But these recorded snippets, diplomatic and in concert with the government line, reveal little about the true nature of the man, whose family remember him as “loving and charitable”, according to a report on state-run CCTV. Tahir had also been active in reviving Islam in Xinjiang during the 1970’s, when the government lifted restrictions on religion following a decade of state-mandated atheism during the Cultural Revolution.

In public Tahir wore a white turban or a black dopa hat, with plain brown, white or striped robes. He smiled easily, but squinted his eyes when he spoke as if there was always a bright flashlight held in his face. He had grown a whispery, smokey grey beard that hung motionless above his chest line. In appearance, he was a paragon of Uighur religiosity.

The Uighurs have practiced Islam since the 9th century, when the religion came to Xinjiang through traders along the Silk Road and supplanted Buddhism. The Dharma was replaced with the Koran. Since then Uighurs have practiced a variation of Sunni Islam called Sufism. Though pork or liquor—two mainstays of mainland Chinese life—are rare in Uighur neighborhoods, it is perhaps equally rare to encounter ultra conservative Uighurs in Xinjiang.

But Tahir’s murder does come in a time of growing religiosity in the region. Sitting on the square in front of Id Kah, a Uighur graduate student who attends school in Urumqi tells me that she once heard some of her classmates express the opinion that music and dancing should be banned. “They think it is of the devil,” she says. “I have even heard of people having quiet weddings now”—Uighur weddings are traditionally boisterous affairs of dancing and singing. “The other day I went to a restaurant that had men and women eating in different rooms. They had put up a bed sheet between them. I didn’t eat there.”

A Uyghur woman in a coffee-colored full body veil strolls past a half-destroyed building in Kashgar’s old town. Photo: Brent Crane

Rian Thum, professor at Loyola University New Orleans and researcher of Uighur historiography also noticed a stronger sense of Islam on his last visit to Xinjiang. He tells me over the phone, “There’s a lot more veil wearing than there used to be; a lot more face covering than there used to be; a lot more beards than there used to be”. In my own time there, I found the southern region, where Kashgar is situated, to be more outwardly Islamic than the provincial capital of Urumqi was. In Kashgar nearly every woman wore a veil over her hair, some had burqas, and almost nobody wore shorts. How much this increased religiosity has contributed to (or even been caused by) recent unrest in Xinjiang is unclear. But Beijing is not taking any chances.

According to Gardner Bovingdon, professor of Central Eurasian studies at Indiana University, officials are trying to “dilute the religious consciousness” of the Uighurs. “Over the long term, the party aims at no less than ending the transmission of religiosity from one generation to the next,” wrote Bovingdon in his 20l0 book The Uighurs: Strangers in Their Own Land. These efforts are manifest in a variety of ways.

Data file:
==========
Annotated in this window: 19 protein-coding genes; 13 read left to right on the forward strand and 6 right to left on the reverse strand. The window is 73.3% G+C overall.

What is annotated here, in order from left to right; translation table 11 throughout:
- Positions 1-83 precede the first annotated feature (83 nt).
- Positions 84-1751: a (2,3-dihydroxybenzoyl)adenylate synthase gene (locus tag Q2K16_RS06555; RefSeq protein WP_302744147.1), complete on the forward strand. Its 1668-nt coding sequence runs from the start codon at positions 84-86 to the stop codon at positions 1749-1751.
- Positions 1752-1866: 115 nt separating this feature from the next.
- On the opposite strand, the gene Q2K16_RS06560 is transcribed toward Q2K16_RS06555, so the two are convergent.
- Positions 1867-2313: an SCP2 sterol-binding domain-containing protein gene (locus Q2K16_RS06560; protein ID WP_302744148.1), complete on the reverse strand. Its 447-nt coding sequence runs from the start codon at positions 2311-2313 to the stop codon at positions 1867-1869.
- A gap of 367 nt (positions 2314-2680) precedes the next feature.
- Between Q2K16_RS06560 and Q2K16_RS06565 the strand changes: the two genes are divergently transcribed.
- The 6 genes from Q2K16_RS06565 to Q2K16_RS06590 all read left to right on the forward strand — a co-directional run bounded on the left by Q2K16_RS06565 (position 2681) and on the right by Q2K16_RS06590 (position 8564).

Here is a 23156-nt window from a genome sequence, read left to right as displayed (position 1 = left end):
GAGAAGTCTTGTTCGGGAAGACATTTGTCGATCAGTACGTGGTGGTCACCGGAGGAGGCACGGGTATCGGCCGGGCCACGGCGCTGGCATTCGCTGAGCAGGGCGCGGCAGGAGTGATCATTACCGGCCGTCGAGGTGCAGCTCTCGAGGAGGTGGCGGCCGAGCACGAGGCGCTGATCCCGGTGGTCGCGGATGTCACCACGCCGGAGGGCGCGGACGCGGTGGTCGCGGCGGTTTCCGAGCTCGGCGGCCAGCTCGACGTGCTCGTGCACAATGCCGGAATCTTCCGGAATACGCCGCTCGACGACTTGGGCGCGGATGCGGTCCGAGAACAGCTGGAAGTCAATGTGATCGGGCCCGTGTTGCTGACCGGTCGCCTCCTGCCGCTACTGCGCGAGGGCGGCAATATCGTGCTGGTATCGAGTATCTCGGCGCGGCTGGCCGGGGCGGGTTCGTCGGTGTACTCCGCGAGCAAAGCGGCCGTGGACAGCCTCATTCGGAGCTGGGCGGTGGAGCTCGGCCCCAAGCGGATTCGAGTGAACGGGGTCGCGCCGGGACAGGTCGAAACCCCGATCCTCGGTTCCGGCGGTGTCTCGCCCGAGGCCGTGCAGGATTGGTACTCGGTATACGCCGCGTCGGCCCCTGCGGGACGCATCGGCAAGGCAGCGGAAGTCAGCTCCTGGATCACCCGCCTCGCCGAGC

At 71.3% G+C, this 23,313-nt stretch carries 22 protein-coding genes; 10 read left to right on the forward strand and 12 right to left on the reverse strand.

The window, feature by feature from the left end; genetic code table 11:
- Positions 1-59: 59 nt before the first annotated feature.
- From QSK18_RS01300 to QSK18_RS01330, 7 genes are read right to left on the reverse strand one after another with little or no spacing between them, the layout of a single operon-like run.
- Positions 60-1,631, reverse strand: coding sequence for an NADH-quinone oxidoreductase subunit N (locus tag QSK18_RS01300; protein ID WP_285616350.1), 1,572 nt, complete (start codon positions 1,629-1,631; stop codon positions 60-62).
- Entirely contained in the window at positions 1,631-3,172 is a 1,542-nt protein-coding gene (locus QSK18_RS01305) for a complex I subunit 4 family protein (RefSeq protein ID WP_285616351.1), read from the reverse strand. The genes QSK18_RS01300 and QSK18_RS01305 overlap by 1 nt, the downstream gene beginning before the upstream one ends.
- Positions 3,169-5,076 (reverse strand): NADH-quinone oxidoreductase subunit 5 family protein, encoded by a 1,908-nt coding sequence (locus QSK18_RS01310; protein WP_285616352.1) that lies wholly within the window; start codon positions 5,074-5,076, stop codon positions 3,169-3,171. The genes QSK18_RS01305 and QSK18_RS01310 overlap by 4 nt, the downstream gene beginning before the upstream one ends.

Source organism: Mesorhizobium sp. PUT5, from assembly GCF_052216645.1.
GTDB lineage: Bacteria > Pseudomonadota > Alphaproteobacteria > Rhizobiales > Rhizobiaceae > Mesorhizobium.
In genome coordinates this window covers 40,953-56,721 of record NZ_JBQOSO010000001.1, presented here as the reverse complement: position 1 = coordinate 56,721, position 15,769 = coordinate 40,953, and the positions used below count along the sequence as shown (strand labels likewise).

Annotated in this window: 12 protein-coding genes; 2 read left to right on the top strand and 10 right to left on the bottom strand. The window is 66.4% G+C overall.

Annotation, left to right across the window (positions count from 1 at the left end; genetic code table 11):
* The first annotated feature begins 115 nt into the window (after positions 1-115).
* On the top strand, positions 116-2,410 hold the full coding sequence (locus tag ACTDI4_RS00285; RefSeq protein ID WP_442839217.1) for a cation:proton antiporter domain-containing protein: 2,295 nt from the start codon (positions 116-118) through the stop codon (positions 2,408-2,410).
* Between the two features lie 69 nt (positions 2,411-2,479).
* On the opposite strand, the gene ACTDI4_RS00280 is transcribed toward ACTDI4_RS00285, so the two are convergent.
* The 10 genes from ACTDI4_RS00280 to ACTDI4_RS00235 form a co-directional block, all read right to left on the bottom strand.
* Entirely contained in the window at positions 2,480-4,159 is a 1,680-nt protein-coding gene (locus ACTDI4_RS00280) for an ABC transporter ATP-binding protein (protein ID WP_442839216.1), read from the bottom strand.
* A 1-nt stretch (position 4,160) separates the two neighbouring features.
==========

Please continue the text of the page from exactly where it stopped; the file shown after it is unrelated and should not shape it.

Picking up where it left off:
During Ramadan, a month of fasting universally observed by Muslims, the government forbids party and government officials, teachers and students from taking part. One revealing 1997 white paper issued by the Xinjiang Party Committee Propaganda Bureau, a government information body, declared: “Though party members are also citizens, they are first of all members of the party of the proletariat, and therefore enjoy only one freedom—the freedom not to believe—and absolutely do not enjoy the freedom to believe. They cannot have a foot in two boats”.

As part of an anti-veil campaign called Project Beauty, women sitting at street-side tables set up throughout Kashgar are tasked with flagging down other women who appear overly Islamic—wearing all black or too conspicuous a veil—and jotting down their information. There have even been reports of police vans taking away women on the spot, presumably to receive a lecture on appropriate forms of religious expression. These tables are accompanied with poster boards showing photographs of sinister looking bearded men and burqa-wearing women, a sort of public service announcement indicating both proper and improper Islamic stylings.

A billboard I saw in front of Kashgar’s crowded night market warns readers against downloading Islamic media onto their cell-phones. A young Uighur man told me a friend of his had been thrown in jail in June when a police officer, after randomly stopping him and another friend on the street in Kashgar, discovered a picture of Koranic verses on his smartphone. Nearly everywhere you look in Kashgar, you see signs of either religious expression or repression. Tahir’s killers probably had these government policies in mind when they set out to kill the man. And one wouldn’t have to necessarily be an Islamic fundamentalist to be angered by them. In the same way that the Uighurs often act as the manifestation of the Chinese government’s fear of Islam and the influence it holds in societies that practice it, imam Tahir may have stood in as representative of all that enraged Uighurs about being relegated to the terrorist scapegoat in today’s China. As it is with all conflicts between the sacred and the secular, it’s not the bare truth that matters, but interpretations of it. People kill for self-constructed caricatures of reality, not exact reproductions of it.

Tahir’s funeral service was held at his mosque on the same day he was killed. Throughout the afternoon, many hundreds of Uighur men marched to the yellow-walled mosque to pay their respects. Few appeared outwardly mournful. And in the traditional government way, many hundreds of soldiers poured into the surrounding areas of the mosque to make sure no one caused any trouble. Brigades were stationed near each entrance. Most of the soldiers looked bored and uninterested. They wore helmets and dark green camo uniforms with the sleeves rolled up in the stifling heat. Some had matching body armor. They held riot shields, black truncheons and automatic rifles. Curious photo takers caught in the act were forced to delete their memory cards. All afternoon while the funeral service went underway, lines of them marched unabashedly through the square in front of the sacred building. Inside its walls lay the body of the murdered imam, who had lived his life at the nebulous boundary between God and the Chinese state. Outside the walls of the mosque marched the men in riot gear. There was hardly any sound except the birds circling overhead. It felt like a silent film. Lines of soldiers walked in front of the mosque while lines of Uighur men intersected them on their way into the mosque. I stood at the edge of the square with my hands in my pockets. Neither the soldiers nor the Uighurs seemed to notice me. They were far too concerned with each other.

Brent Crane
Brent Crane is a freelance journalist based in Beijing. He likes to write about Asia and has done so for publications like the Diplomat, VICE and the Telegraph. He blogs about his travels at and tweets about all sorts of things at @bcamcrane.